Obituary of William Francis White


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Obituary of William Francis White

Source: Watsonville Pajaronian May 15, 1890 3:5

Hon. Wm. F. White died at the home of his son, Senator Stephen M. White, in Los Angeles, Tuesday morning, and his remains will be buried in the Pajaro Valley church graveyard this afternoon — the funeral taking place upon the arrival of the noon train from San Francisco. The death of Mr. White was not unexpected to the members of his family, for he had failed rapidly for several days before his death. About the holidays he had a slight stroke of apoplexy which compelled his retirement from business. Last month, in company with Mrs. White, he went to Los Angeles. For a time his health improved and his complete recovery was expected; but on Thursday last, while walking across a room, he fell to the floor, and from that time his dissolution was rapid. His stomach refused to receive food and death came to his relief Tuesday morning. The deceased was seventy-four years of age. He was a native of Limerick, Ireland. He came to the United States at an early age, and lived in New York City. Upon the breaking out of the gold excitement in California he started for this coast with his wife, and after a long voyage landed in San Francisco. In company with Denis J. Oliver and John A. McGlynn (both of whom are dead) he engaged in business in that city, and the partnership continued until Mr. White became interested in lands in this valley, when he removed here with his family and built his home on the Santa Maria farm, now owned by Judge Bockius and occupied by G. M. Bockius, Jr. He came here in 1852, and he continuously resided in this valley for nearly thirty years. He moved from here to Santa Cruz in 1880, and soon after removed to Oakland, which has since been the family home.

Mr. White was one of the commissioners in fixing the lines of the Salsipuedes ranch, and in early days was one of the heavy land owners of this section. During the forty years of his life in California he occupied a prominent place in the political circles of the State, being considered one of the shrewdest leaders of the Democratic party. When the prime of his life he wielded great power in his party. In 1864 he was on the Democratic ticket as a Presidential Elector. Subsequently he ran from this district for State Senator. When the Workingman’s Party was organized in 1878, Mr. White identified himself with it and became one of its leaders. In that year he was elected a district delegate from Santa Cruz, Monterey and San Benito counties to the Constitutional Convention, and prior to the assembling of the Convention he prepared a complete Constitution, from which many thoughts were incorporated in the Constitution subsequently adopted. In 1879 he was the nominee of the Workingmen’s party for Governor, and though he was defeated in the triangular fight he polled 44,482 votes. Soon after the election he was appointed a Bank Commissioner by Gov. Irwin, and was re-appointed by Gov. Stoneman upon the expiration of the first term. He was the only member of the Commission to serve two terms. Upon his retirement from this position he engaged in the real estate business in San Francisco, in which he continued up to the time of his fatal illness.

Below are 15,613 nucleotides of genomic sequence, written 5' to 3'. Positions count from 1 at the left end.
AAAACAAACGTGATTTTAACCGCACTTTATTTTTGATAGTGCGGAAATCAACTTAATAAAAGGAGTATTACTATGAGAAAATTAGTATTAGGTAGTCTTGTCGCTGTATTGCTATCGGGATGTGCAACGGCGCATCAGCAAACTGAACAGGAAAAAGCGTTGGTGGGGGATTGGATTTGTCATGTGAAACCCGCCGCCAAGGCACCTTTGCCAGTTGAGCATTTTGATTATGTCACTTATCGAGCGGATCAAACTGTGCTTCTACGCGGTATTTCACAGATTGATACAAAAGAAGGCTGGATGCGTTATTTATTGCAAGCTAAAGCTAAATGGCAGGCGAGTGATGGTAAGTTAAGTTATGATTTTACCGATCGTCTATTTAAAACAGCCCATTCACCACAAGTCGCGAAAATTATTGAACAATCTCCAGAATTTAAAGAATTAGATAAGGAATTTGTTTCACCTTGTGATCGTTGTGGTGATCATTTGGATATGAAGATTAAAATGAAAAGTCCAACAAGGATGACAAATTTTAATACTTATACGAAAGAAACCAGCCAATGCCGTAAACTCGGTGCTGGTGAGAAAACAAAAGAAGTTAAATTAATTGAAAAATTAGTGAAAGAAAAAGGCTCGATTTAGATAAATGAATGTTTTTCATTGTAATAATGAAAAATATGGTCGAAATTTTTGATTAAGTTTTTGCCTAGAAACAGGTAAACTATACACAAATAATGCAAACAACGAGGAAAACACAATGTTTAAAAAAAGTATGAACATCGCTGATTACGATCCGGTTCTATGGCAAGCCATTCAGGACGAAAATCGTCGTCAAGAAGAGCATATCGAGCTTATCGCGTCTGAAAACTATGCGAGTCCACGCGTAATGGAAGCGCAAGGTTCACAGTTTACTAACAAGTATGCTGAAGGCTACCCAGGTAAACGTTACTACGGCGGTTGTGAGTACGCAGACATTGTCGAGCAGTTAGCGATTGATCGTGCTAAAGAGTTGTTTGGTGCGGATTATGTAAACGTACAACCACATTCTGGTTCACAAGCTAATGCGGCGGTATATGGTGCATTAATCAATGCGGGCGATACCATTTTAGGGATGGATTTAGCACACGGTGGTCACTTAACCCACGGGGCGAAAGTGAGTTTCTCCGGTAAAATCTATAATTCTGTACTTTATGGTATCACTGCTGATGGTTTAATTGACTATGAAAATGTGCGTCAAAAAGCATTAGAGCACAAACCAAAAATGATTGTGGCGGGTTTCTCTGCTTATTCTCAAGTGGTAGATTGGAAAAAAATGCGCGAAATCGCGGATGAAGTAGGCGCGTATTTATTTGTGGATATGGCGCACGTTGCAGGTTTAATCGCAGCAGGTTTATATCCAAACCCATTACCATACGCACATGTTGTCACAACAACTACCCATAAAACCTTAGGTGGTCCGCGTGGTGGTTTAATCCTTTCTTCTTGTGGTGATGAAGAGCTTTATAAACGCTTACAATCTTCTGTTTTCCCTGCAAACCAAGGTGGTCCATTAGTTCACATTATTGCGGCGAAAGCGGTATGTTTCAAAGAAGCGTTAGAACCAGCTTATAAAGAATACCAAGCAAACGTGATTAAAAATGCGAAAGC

Mr. White was a member of a family of thirteen children, and of which the sole survivor is a sister who is the Lady Superioress of a Catholic convent at Georgetown, D. C. His own family consists of his widow, two sons — Edward White, of this valley, and Senator S. M. White, of Los Angeles — and six daughters.

The remains of the deceased will be buried in the family lot at the valley church by the side of the lamented Miss Lucy White. They were the main movers in locating the valley church, and did much for its growth. Wm. F. White was a man of decided thought and action in political matters. He was an advocate or antagonist of every leading issue submitted to his party. He gained for himself a large circle of warm and devoted friends, and to them the news of his death came as a severe blow.

As a writer he was trenchant, and the memory of some of his satirical compositions will not be soon forgotten. He wrote, some years ago, a history of pioneer times in California, and the work met with a popular reception [Transcriber’s Note: this work was published under a pseudonym — A picture of pioneer times in California : illustrated with anecdotes and stores taken from real life /, by William Grey [pseud.] Author’s ed. San Francisco : Printed by W. M. Hinton & Co., 1881]

Mr. White was gifted with a remarkable memory, was full of humor, was a bright conversationalist and companion, and withal was a man who had much to do with making the history of our State. In his time he was truly a “prominent citizen,” and in his death the State has lost one of her leading sons. The family of the deceased have the sincere sympathy of our people in their great loss.